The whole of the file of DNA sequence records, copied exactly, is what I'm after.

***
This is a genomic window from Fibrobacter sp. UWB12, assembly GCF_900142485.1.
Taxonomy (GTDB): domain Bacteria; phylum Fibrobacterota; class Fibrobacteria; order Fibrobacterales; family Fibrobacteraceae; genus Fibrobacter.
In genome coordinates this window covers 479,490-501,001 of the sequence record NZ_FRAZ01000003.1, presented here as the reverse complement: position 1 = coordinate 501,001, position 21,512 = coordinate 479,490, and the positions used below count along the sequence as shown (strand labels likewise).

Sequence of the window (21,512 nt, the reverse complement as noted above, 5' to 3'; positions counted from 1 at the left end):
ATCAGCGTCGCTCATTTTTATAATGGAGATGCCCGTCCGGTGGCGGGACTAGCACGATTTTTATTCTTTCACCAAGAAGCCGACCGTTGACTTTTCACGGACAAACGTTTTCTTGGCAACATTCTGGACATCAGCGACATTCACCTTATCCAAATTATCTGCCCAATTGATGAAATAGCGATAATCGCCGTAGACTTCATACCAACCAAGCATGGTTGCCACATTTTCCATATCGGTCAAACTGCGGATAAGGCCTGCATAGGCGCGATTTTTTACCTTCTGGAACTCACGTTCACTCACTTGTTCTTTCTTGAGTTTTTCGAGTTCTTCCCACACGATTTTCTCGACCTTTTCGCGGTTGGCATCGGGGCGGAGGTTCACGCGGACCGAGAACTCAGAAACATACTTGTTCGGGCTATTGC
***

This is a genomic window from Fibrobacter sp. UWB12, assembly GCF_900142485.1.
Taxonomy (GTDB): domain Bacteria; phylum Fibrobacterota; class Fibrobacteria; order Fibrobacterales; family Fibrobacteraceae; genus Fibrobacter.
In genome coordinates this window covers 479,490-501,001 of the sequence record NZ_FRAZ01000003.1, presented here as the reverse complement: position 1 = coordinate 501,001, position 21,512 = coordinate 479,490, and the positions used below count along the sequence as shown (strand labels likewise).

Sequence of the window (21,512 nt, the reverse complement as noted above, 5' to 3'; positions counted from 1 at the left end):
ATCAGCGTCGCTCATTTTTATAATGGAGATGCCCGTCCGGTGGCGGGACTAGCACGATTTTTATTCTTTCACCAAGAAGCCGACCGTTGACTTTTCACGGACAAACGTTTTCTTGGCAACATTCTGGACATCAGCGACATTCACCTTATCCAAATTATCTGCCCAATTGATGAAATAGCGATAATCGCCGTAGACTTCATACCAACCAAGCATGGTTGCCACATTTTCCATATCGGTCAAACTGCGGATAAGGCCTGCATAGGCGCGATTTTTTACCTTCTGGAACTCACGTTCACTCACTTGTTCTTTCTTGAGTTTTTCGAGTTCTTCCCACACGATTTTCTCGACCTTTTCGCGGTTGGCATCGGGGCGGAGGTTCACGCGGACCGAGAACTCAGAAACATACTTGTTCGGGCTATTGC